Abstract: Keeping dust off of specimens in open storage is always a challenge, particularly in an old building in an urban environment. In 2014 the Carnegie Museum of Natural History received a grant from the Institute for Museum and Library Services to improve storage conditions for type specimens in the vertebrate paleontology collection. Some of these specimens are large slabs embedded in plaster with wood frames. These are very heavy and difficult for scientists to access. In the past the specimens were covered with plastic sheeting in a wood frame to protect them from water drips and dust. Through time the deteriorating, opaque plastic made the specimens impossible to view without removing the cover. Our new method uses a polyester film window in a rigid box lid, to improve visibility of even the largest and heaviest blocks. With a slight modification, the method is easily adapted for three dimensional models or objects.
Name(s): Gretchen Anderson, Deborah Harding, Lesley Haines
Institution: Carnegie Museum of Natural History
Collection Type: Oversize collections, large items
Abstract: Protecting large and irregularly shaped objects from dust, water and other environmental conditions that put them at risk is a challenge. Large and awkward objects are often stuck in corners or on top of cabinets and draped with plastic sheeting. The sheeting is often in direct contact with the object. As the sheeting ages, it deteriorates, becoming brittle and chemically unstable, causing additional damage to the object. At the Science Museum of Minnesota Anderson and Newberry developed an inexpensive and easy to construct a support for dust covers using PVC pipe, corrugated plastic sheet. The support prevents the dust cover from touching the object, allows for airflow and reduces other risks. New materials such as Tyvek™ can be is used to replace plastic. Anderson continues to adapt the system at the Carnegie Museum of Natural History where the Anthropology Department is using it for large objects.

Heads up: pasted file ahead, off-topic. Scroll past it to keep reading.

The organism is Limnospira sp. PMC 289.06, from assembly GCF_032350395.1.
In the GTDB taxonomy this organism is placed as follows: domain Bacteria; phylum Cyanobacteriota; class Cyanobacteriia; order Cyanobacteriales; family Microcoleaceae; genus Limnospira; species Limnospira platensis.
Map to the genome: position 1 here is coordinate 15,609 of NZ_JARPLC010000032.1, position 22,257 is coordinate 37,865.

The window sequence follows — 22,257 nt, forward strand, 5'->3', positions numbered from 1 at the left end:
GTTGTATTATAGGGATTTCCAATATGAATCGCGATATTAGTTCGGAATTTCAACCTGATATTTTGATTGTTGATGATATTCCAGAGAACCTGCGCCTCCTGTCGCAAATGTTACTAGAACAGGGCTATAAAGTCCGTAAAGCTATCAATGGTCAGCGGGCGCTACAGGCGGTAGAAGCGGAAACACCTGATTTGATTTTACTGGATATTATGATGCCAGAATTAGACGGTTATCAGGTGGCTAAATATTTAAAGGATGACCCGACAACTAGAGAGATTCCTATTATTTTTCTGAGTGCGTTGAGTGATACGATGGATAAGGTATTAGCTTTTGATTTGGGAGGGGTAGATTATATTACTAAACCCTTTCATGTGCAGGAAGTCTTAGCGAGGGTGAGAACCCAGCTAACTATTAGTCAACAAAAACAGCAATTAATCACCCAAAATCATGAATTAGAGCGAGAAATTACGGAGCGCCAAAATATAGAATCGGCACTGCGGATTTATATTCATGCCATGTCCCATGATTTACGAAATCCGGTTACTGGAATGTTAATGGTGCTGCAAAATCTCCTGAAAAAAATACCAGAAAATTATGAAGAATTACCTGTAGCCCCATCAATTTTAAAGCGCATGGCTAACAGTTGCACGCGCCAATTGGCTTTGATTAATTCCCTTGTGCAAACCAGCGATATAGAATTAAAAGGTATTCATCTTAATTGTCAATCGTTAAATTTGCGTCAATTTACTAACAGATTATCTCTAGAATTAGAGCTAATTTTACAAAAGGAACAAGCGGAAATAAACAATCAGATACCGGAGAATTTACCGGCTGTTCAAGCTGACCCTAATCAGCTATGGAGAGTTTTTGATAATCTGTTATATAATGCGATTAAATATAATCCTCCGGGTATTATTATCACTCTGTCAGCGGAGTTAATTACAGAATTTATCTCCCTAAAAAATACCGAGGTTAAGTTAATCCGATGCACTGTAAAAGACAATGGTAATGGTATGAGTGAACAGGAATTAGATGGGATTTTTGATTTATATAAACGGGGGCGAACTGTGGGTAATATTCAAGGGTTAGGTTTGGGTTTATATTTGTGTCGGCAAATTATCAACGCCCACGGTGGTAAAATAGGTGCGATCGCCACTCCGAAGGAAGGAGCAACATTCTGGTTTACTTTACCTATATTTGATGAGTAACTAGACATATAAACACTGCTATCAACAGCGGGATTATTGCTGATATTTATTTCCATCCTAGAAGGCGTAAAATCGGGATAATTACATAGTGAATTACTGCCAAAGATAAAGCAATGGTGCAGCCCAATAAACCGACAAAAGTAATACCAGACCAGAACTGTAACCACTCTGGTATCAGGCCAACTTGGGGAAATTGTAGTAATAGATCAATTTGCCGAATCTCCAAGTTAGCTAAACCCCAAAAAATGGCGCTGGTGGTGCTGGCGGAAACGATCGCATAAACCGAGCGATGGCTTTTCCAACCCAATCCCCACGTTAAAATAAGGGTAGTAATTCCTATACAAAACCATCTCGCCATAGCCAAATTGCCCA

Name: Erika Range
Institution/Affiliation/Title: Conservation Student (previous CMN Intern)
Object/collection type: Natural History Labeling
Abstract: Choosing the right substrate, attachment method, inks and printing technologies are critical to ensuring that the information remains intact and associated with an artifact or specimen. In natural history collections, labels often contain original data not found elsewhere, so their preservation is as important as the specimens. The Canadian Museum of Nature houses over 10 million specimens requiring a vast variety of labeling methods. A recent survey at the Canadian Museum of Nature revealed three types of labels typically used in natural history collections, and also attempted to adapt standards to help clarify to collections staff what to buy and how to use it, as they adopt new technologies for labeling. Three ‘Decision Trees’ were created to guide collections and conservation staff and volunteers with choosing the right tool for the right job, and highlights standards and best practices for materials in archives and some simple tests for quality control.